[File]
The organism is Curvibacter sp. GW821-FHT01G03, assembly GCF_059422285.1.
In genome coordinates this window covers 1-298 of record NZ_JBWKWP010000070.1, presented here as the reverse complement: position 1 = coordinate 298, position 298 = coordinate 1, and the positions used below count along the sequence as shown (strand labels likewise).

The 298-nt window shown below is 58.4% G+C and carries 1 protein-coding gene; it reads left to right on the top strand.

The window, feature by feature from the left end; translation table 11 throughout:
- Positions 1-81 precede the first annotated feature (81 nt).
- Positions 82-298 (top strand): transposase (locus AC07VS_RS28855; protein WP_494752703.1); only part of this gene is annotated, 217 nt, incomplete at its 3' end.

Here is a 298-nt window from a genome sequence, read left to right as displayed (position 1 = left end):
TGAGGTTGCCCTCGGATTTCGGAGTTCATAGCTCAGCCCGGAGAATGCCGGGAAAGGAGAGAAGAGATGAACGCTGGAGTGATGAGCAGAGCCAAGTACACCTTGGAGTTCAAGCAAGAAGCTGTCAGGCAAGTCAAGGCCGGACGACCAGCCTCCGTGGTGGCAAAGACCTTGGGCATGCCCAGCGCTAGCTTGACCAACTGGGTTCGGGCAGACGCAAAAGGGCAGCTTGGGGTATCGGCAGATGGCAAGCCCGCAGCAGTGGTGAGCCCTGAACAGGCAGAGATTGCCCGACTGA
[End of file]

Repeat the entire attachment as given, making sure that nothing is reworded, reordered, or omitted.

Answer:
The organism is Curvibacter sp. GW821-FHT01G03, assembly GCF_059422285.1.
In genome coordinates this window covers 1-298 of record NZ_JBWKWP010000070.1, presented here as the reverse complement: position 1 = coordinate 298, position 298 = coordinate 1, and the positions used below count along the sequence as shown (strand labels likewise).

The 298-nt window shown below is 58.4% G+C and carries 1 protein-coding gene; it reads left to right on the top strand.

The window, feature by feature from the left end; translation table 11 throughout:
- Positions 1-81 precede the first annotated feature (81 nt).
- Positions 82-298 (top strand): transposase (locus AC07VS_RS28855; protein WP_494752703.1); only part of this gene is annotated, 217 nt, incomplete at its 3' end.

Here is a 298-nt window from a genome sequence, read left to right as displayed (position 1 = left end):
TGAGGTTGCCCTCGGATTTCGGAGTTCATAGCTCAGCCCGGAGAATGCCGGGAAAGGAGAGAAGAGATGAACGCTGGAGTGATGAGCAGAGCCAAGTACACCTTGGAGTTCAAGCAAGAAGCTGTCAGGCAAGTCAAGGCCGGACGACCAGCCTCCGTGGTGGCAAAGACCTTGGGCATGCCCAGCGCTAGCTTGACCAACTGGGTTCGGGCAGACGCAAAAGGGCAGCTTGGGGTATCGGCAGATGGCAAGCCCGCAGCAGTGGTGAGCCCTGAACAGGCAGAGATTGCCCGACTGA